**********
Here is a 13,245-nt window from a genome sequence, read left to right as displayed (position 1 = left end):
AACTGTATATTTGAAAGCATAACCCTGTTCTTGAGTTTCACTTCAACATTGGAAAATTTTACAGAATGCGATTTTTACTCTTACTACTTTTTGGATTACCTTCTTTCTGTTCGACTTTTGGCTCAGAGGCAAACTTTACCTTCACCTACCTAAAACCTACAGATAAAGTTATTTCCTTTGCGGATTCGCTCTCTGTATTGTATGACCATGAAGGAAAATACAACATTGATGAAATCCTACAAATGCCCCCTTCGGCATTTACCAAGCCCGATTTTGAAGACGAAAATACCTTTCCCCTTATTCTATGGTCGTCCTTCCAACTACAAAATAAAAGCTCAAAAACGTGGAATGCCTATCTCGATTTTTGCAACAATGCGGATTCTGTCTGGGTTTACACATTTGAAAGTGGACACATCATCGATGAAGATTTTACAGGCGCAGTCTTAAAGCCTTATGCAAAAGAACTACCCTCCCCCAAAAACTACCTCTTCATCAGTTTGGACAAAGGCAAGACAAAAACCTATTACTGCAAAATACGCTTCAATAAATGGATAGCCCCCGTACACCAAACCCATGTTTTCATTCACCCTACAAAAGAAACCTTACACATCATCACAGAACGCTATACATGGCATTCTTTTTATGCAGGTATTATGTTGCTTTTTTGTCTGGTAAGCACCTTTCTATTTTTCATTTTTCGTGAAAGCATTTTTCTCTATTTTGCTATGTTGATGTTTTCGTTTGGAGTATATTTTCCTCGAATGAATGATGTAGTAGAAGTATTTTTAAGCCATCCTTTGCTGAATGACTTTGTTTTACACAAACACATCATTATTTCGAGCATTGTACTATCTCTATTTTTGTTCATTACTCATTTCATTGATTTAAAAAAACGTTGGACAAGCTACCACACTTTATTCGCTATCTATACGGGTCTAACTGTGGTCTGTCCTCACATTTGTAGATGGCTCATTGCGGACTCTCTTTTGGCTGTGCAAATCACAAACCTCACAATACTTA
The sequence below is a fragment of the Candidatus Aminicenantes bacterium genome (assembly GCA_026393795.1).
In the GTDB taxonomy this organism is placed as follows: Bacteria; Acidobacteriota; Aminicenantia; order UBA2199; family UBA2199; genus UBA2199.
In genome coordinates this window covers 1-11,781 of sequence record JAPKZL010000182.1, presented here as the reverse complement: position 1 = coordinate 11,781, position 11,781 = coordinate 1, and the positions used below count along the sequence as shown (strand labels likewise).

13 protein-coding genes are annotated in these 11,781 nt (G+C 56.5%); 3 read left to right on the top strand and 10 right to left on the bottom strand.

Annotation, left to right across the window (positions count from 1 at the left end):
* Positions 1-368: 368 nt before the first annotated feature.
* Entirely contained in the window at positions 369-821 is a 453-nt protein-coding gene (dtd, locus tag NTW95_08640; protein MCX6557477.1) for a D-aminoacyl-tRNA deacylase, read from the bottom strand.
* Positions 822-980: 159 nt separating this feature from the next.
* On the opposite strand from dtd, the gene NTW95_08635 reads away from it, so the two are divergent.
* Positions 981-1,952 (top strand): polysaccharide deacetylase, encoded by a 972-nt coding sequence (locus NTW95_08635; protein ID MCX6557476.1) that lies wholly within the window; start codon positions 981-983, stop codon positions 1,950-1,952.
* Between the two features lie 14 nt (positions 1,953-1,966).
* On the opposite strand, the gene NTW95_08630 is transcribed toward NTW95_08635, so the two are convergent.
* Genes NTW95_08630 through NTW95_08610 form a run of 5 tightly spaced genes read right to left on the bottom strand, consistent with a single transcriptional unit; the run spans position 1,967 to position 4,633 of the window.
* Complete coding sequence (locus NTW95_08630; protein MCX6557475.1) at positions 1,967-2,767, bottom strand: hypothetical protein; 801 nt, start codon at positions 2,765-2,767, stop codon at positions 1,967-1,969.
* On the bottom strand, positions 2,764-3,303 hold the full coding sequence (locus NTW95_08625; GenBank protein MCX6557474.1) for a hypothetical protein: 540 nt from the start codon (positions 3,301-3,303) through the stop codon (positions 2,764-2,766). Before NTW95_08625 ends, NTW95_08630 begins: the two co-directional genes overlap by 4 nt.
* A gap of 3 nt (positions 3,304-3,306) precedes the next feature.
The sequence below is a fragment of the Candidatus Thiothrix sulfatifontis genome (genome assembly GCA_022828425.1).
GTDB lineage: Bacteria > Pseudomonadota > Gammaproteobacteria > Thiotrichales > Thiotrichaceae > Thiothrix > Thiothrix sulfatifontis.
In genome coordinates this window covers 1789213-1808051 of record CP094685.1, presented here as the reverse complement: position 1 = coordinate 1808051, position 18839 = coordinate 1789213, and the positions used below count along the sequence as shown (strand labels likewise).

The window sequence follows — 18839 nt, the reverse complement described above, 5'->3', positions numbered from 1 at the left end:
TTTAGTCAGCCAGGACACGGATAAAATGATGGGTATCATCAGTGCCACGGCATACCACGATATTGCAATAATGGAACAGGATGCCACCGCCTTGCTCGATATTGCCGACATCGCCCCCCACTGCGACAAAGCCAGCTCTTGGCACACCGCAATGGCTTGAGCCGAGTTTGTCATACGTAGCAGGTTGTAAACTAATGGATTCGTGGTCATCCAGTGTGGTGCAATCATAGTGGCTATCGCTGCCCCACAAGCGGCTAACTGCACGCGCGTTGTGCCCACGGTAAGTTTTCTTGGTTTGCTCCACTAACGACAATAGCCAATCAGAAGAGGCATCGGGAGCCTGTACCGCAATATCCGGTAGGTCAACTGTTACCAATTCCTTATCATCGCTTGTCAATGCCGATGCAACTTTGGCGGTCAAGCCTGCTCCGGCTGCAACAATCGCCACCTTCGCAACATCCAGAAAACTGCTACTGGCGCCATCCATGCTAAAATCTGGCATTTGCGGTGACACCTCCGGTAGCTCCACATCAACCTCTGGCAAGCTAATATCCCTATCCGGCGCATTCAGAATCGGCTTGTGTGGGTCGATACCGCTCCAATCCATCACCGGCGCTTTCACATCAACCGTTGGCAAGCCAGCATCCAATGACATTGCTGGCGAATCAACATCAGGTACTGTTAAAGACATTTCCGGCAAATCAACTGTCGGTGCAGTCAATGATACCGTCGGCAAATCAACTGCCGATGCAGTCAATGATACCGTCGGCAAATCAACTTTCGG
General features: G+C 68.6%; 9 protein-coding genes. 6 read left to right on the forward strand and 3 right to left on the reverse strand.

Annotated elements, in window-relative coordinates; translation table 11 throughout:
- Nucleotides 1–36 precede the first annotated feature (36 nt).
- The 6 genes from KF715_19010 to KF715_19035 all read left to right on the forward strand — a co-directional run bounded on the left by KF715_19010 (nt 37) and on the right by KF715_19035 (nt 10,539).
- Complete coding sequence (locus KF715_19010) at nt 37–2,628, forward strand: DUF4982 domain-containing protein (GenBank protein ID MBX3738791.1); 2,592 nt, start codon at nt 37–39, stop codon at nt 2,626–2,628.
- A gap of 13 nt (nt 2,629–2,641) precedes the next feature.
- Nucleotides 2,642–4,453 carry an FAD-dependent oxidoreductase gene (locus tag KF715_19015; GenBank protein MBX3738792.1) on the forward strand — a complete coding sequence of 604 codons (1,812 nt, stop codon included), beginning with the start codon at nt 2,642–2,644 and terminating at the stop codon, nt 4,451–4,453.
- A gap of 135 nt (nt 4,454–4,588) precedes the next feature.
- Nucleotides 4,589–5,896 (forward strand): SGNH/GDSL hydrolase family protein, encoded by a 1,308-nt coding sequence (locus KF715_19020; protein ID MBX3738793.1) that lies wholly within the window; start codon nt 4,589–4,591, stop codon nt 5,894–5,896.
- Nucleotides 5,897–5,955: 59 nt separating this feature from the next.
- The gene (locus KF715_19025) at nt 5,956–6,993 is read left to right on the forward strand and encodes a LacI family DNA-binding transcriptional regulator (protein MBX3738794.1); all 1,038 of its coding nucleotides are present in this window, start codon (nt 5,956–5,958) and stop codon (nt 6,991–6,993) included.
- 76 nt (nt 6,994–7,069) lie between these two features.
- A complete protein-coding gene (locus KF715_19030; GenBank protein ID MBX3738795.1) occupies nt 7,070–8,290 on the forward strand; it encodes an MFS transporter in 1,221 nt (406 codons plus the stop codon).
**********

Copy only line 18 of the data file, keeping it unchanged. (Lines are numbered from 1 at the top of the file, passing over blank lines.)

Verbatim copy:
* A gap of 3 nt (positions 3,304-3,306) precedes the next feature.